The weedy poet Dennis Beerpint leads a far more exciting life than one would expect of the author of several precious slim volumes of twee verse. If, that is, one is to believe his diaries. Here he is on this day exactly ten years ago.
Woke up and ate a bowl of thin gruel, apt for invalids, for breakfast, but not before I was engaged in a life or death struggle with an enraged and half-starved panther which leapt upon me from somewhere among the pansies and phlox in the garden. Eventually I was able to smother it with a pillow, ruining in the process the pillowcase embroidered by Aunt Dot so many years ago with winsome scenes of Alpine frolic and glee. I wept, for pillowcase not panther.
After breakfast, I went to languish neurasthenically in a nook, there to wring from the depths of my soul a verselet or two of twee beauty before succumbing to the vapours. No sooner had I adopted my posture of languishment, however, and before e’er I had the strength to pick up my quill, than the bright red bakelite emergency hotline metal tapping machine concealed in the shrubbery began to bleep. I had an urgent message from International Woman of Mystery Primrose Dent, warning me of imminent attack by insurrectionary forces. Barely had I digested the news than a trio of helicopters whirred into view overhead, disgorging, on rope ladders, dozens of brutish and pitiless special commandos, who tipped me out of my hammock, crushed my quill underfoot, pulled a grotesque sponge hood over my head and yanked me up into one of the choppers. I was being abducted!
Hooded, manacled, and drugged with a serum, I had to think fast before I lost consciousness. I marshalled the techniques of the mystic oriental art of Goon Fang and freed myself, snatched the vial of serum antidote I spotted in the pocket of the helicopter pilot, and, risking all, leapt out of the chopper. I made a wager that we were flying over the sea, and I won. I plunged into the ocean, and sank many fathoms deep, but just as I was about to relax and come bobbing back to the surface, one of my ankles was grasped in the tentacles of a gigantic undersea Pontoppidan monster, which dragged me further down, down and down, to the sea bed where was its lair.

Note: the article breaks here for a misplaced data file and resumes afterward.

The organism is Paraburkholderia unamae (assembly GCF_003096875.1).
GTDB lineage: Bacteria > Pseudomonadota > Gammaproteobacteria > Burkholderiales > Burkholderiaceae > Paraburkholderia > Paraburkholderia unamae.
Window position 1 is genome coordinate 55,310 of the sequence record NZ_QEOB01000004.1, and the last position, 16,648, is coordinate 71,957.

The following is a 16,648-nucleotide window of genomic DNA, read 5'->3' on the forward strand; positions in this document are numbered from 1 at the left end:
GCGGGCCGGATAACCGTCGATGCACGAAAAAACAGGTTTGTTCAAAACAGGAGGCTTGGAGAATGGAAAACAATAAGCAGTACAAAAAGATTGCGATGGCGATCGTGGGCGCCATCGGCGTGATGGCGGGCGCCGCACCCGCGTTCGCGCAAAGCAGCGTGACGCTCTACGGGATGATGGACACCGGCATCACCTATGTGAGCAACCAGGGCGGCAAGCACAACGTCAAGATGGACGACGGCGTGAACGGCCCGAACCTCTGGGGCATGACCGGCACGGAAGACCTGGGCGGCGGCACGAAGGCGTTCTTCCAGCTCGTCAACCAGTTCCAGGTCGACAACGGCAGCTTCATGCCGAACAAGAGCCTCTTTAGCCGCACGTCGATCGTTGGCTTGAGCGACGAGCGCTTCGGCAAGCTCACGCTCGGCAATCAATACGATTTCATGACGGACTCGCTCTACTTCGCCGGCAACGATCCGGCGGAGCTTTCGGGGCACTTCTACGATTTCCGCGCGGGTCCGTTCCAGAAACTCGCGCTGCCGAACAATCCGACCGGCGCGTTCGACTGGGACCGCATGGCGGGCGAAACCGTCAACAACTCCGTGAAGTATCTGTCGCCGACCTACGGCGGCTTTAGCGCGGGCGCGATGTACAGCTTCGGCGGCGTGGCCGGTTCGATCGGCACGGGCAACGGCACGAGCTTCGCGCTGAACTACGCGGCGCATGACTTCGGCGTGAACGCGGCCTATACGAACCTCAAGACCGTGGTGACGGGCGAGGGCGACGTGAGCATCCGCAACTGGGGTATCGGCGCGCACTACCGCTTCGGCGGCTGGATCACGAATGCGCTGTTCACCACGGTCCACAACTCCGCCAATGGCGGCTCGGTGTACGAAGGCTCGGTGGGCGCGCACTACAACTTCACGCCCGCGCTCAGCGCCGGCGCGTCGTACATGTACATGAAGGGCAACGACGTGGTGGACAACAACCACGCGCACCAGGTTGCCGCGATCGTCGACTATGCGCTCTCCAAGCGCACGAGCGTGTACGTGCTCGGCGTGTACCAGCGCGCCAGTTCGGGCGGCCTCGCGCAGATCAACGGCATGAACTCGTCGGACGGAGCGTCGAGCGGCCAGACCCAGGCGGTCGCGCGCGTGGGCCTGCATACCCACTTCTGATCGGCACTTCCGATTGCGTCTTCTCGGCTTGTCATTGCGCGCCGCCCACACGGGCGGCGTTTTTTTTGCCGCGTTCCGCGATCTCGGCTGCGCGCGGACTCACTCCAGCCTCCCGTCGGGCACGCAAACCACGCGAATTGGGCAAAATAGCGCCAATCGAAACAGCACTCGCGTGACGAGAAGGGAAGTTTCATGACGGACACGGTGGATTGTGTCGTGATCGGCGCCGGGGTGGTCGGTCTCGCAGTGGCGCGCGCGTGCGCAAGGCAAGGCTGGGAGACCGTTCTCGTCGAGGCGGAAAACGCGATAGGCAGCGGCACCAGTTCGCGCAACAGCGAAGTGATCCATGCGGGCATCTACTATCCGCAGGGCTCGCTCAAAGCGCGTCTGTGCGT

Luckily, just at the point where I thought my lungs would burst, I found an anomalous air pocket among the rocks. I calculated there was enough air to keep me alive for ten minutes. But the Pontoppidan monster looked hungry, and I reckoned I had half that time at best. Goon Fang would do me not a jot of good in a subaquatic environment, that much I knew. But I had a ray gun, and I used it, zapping the monster between the eyes. I then had to chew myself free from entangling fronds of seaweed before, in the nick of time, I made it back to the surface and swam ashore.
I took a breather on the glittering sands, and ate a seagull which I beat to death with my bare hands. I began to trudge inland, hoping to find a bus stop. Sure enough, I came to one soon enough, and waited no more than an hour for the number 666 which would take me home. Half way there, however, the brakes on the bus failed at the top of a perilously steep slope, and the driver perished from a heart attack. The bus gathered speed as it careened down the slope towards, I now saw, peering through the windscreen, a vast warehouse stacked with drums of highly volatile and flammable chemical compounds, beside which a careless janitor had just dropped a lit match. As I clutched hopelessly at the steering wheel of the bus, it came away in my hands. In a few seconds time, I would be engulfed in the fires of a hell.
It is at times like these I find poetry such a comfort, my own verses in particular. I began to recite the opening lines of my sonnet I languished, neurasthenic, in a gazebo… when all of a sudden an ineptly-piloted hot air balloon came crashing to earth in the path of the bus and acted as a miracle cushion. This gave me an idea for a new poem, and I could hardly wait to get back to my nook to write The Miracle Cushion before it evaporated.
I watched the warehouse explode in a sheet of flame and thanked my lucky stars. I walked home, exhausted but cheerful, whistling. Only as I unlatched the garden gate did I realise I had left my bus pass on the bus. I began to sob, and crumpled to the ground, keening like a widow woman. My shattered nerves could not withstand such a loss. I fell into a swoon where I lay, and that is where I was found, at midnight, by the Ghoul of Gack, which enwrapped me in a grisly shroud and dragged me away to its awful cave. I was in for a rude awakening on the morrow, but the morrow is Saint Mungo’s Day, so I pray for his protection.